So many “parenting” and “early childhood education” articles and blogs come to my attention from browsing Facebook. Just recently this article responding to a list of “Age Appropriate Chores” showed up in my feed. In it, a parent notes that some parents have “complained” about the list as dangerous or imposing on children. Others are proud and verge on bragging about how early their children are engaging in these tasks. The author of this particular article spends the bulk of her article talking about how, at least for her, it’s hard to follow through even when she wants to engage her children in chores and taking on responsibilities. It’s often fast, easier, or calmer to just do them herself. Or she forgets, because she’s always done them. As an early childhood educator, I have seen parent after parent incredulous that their two year old child, whom they lovingly and patiently dress, feed, and carry to school, dresses, feeds, and cares for her/himself once at school. We strive to provide as many opportunities as possible for children to not only learn the self-help skills they will need to master to take care of themselves, but the community skills they need to fully participate in communal life. Not only does this make them better “citizens” in our community, but it teaches exactly the kind of “academic” and “social” skills they will need to succeed in Kindergarten, elementary school, and even high school and college.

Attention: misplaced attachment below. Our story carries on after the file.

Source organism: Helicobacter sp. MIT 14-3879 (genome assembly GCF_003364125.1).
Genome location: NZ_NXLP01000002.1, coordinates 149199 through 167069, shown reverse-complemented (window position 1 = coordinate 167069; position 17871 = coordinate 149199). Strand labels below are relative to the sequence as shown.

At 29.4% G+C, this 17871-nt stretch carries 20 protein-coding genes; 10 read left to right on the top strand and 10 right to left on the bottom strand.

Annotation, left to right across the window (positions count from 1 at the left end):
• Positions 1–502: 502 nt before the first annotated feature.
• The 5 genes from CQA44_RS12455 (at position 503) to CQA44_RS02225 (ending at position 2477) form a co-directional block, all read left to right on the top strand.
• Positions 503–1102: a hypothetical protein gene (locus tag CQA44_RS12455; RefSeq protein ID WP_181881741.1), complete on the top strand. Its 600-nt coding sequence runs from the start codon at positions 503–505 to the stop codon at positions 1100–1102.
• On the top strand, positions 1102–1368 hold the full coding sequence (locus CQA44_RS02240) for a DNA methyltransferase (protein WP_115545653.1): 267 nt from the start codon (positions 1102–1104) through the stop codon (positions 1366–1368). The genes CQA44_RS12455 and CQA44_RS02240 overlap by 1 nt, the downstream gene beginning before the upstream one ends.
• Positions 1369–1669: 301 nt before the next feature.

But even we, as educators, fall into the “it’s easier to just do it” trap. We set up snack so it’s ready to go while the children are at Movement; pre-cut shapes for the children to paint or trace; handout or spoon out snack into plates or bowls so it’s less messy. These and other examples are our “faster, easier, calmer” excuses. And inertia plays its part as well – we’ve always done it a certain way, which makes it that much harder to try something new! However, we’re motivated to push through and do it differently because we know when we do that children learn one-to-one correspondence by counting the cups as they set places at the table; they learn to pre-read when they recognize the words or images on the crackers and Cheerios boxes; they gain motor skills and confidence when they design their own work and take the time to create it, start to finish.
Everything we do has meaning, and everything we do is an opportunity for a child in our program to learn and grow in their skills and knowledge. We commit to helping them learn and practice their “Age appropriate skills” at school Will you join us in working on “Age appropriate chores” at home?